MONDAY, Feb. 1, 2016 (HealthDay News) — Declining weight from middle-age years to late life may be a sign of impending dementia, a new Mayo Clinic study suggests.
People who lose weight over decades appear to have an increased risk for losing memory and thinking skills — called mild cognitive impairment — which can lead to dementia, including Alzheimer’s disease. A loss of 11 pounds every 10 years may indicate as much as a 24 percent higher risk for loss of mental ability, researchers found.
“Unintended weight loss may be a signal to examine whether to increase efforts to engage in lifestyle measures that are beneficial to mental function,” said lead researcher Dr. Rosebud Roberts, a professor of epidemiology and neurology at the Mayo Clinic in Rochester, Minn.
About 5 percent to 15 percent of adults who show early loss of mental ability progress to dementia, Roberts said.
For the study, Roberts and colleagues collected data on almost 1,900 men and women 70 and older who took part in the Mayo Clinic Study of Aging, which started in 2004. Their height and weight readings at midlife were taken from medical records.
During an average of over four years of follow-up, 524 people developed memory and thinking problems (mild cognitive impairment). These folks were more likely to be older or carrying the APOE e4 allele, a gene mutation associated with an increased risk of Alzheimer’s disease.
In addition, people who developed memory and thinking problems were more likely to have diabetes, high blood pressure, and to have had a stroke or heart disease, compared with those who stayed mentally fit, the researchers found.
Those who developed thinking and memory problems had a greater weight change per decade from midlife than those who remained mentally normal — a loss of 4.4 pounds versus 2.6 pounds, the study said.
Keith Fargo, director of scientific programs and outreach at the Alzheimer’s Association, pointed out that this study shows only an association between weight loss and a decline in mental ability, so “you can’t really say anything about cause.”
In addition, Fargo said the weight loss seen in the study may not be significant. Losing 11 pounds over 10 years works out to about a pound a year, which may be just normal weight fluctuation, he said.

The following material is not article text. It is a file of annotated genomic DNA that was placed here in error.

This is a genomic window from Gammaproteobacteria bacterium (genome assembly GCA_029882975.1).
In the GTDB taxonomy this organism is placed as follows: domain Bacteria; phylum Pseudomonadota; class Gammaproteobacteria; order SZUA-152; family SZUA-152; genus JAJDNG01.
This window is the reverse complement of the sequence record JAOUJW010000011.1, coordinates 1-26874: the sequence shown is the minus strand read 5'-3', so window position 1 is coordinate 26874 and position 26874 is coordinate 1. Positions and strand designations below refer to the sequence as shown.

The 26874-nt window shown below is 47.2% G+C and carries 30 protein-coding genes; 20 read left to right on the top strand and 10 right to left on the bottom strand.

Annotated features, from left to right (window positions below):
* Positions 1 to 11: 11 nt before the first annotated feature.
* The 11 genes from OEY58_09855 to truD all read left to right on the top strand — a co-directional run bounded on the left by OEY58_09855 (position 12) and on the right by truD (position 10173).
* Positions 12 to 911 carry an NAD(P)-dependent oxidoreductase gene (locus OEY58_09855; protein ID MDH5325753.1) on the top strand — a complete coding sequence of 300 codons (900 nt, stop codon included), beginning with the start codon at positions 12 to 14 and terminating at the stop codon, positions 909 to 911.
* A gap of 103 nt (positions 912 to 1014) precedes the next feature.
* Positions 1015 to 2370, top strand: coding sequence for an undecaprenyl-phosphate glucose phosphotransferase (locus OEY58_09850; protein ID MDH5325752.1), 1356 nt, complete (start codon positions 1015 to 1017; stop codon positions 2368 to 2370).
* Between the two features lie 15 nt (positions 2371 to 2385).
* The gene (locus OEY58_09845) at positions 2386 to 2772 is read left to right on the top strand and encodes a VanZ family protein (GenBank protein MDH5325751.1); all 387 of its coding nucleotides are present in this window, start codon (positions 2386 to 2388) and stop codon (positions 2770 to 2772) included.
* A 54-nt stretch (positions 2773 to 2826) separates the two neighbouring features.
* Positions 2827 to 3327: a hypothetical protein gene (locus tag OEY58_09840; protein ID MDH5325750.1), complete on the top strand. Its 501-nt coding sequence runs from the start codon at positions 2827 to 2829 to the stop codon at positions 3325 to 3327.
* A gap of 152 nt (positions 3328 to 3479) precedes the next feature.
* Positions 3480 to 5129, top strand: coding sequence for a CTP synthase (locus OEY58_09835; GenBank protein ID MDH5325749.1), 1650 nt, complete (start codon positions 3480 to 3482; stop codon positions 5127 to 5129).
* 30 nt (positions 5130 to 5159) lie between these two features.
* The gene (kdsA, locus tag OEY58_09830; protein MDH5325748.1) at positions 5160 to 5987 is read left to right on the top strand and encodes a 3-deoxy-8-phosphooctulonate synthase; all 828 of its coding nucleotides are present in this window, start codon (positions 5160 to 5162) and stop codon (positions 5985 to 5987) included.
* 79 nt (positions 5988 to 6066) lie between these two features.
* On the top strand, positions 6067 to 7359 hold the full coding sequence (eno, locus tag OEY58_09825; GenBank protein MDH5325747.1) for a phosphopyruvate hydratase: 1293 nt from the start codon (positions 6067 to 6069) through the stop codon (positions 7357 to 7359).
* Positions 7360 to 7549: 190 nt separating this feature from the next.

In the study, weight loss occurred both in people who were obese in midlife and those who weren’t obese, therefore the decline in weight “most likely results from as yet unidentified factors,” Roberts said. The researchers couldn’t determine whether the weight loss was intentional or unintentional, she said. However, the researchers did suspect that the weight loss was mostly unintentional, which was noted in the study.
“Symptoms such as depression or apathy that occur before dementia may also have an impact on diet. Changes in smell, which are associated with dementia, may also affect eating habits and lead to weight loss,” she said.
Doctors should be on the lookout for patients who are losing weight for no apparent reason, Roberts said. “Unintended weight loss may help identify patients who may be declining mentally,” she said.
The report was published Feb. 1 online in JAMA Neurology.
Fargo said he hopes this study doesn’t dissuade anyone from losing weight. He said the best ways to keep your brain healthy are the same as keeping the rest of your body fit. “What’s good for your heart is good for your brain,” he said.
“It’s important that people not take away from this study they go out and gain weight to protect their brain,” Fargo said. “If you are overweight or obese you should do what you can to reduce that weight,” he said.
Exercising, maintaining a normal weight, eating a healthy diet, not smoking and limiting alcohol are all things people can do to help stave off mental decline, he said.
Fargo said it’s also essential to stay mentally and socially active to maintain a healthy brain.
For more information on keeping your brain healthy, visit the Alzheimer’s Association.
SOURCES: Rosebud Roberts, M.B., Ch.B., professor, epidemiology and neurology, Mayo Clinic, Rochester, Minn.; Keith Fargo, Ph.D., director, scientific programs and outreach, Alzheimer’s Association; Feb. 1, 2016, JAMA Neurology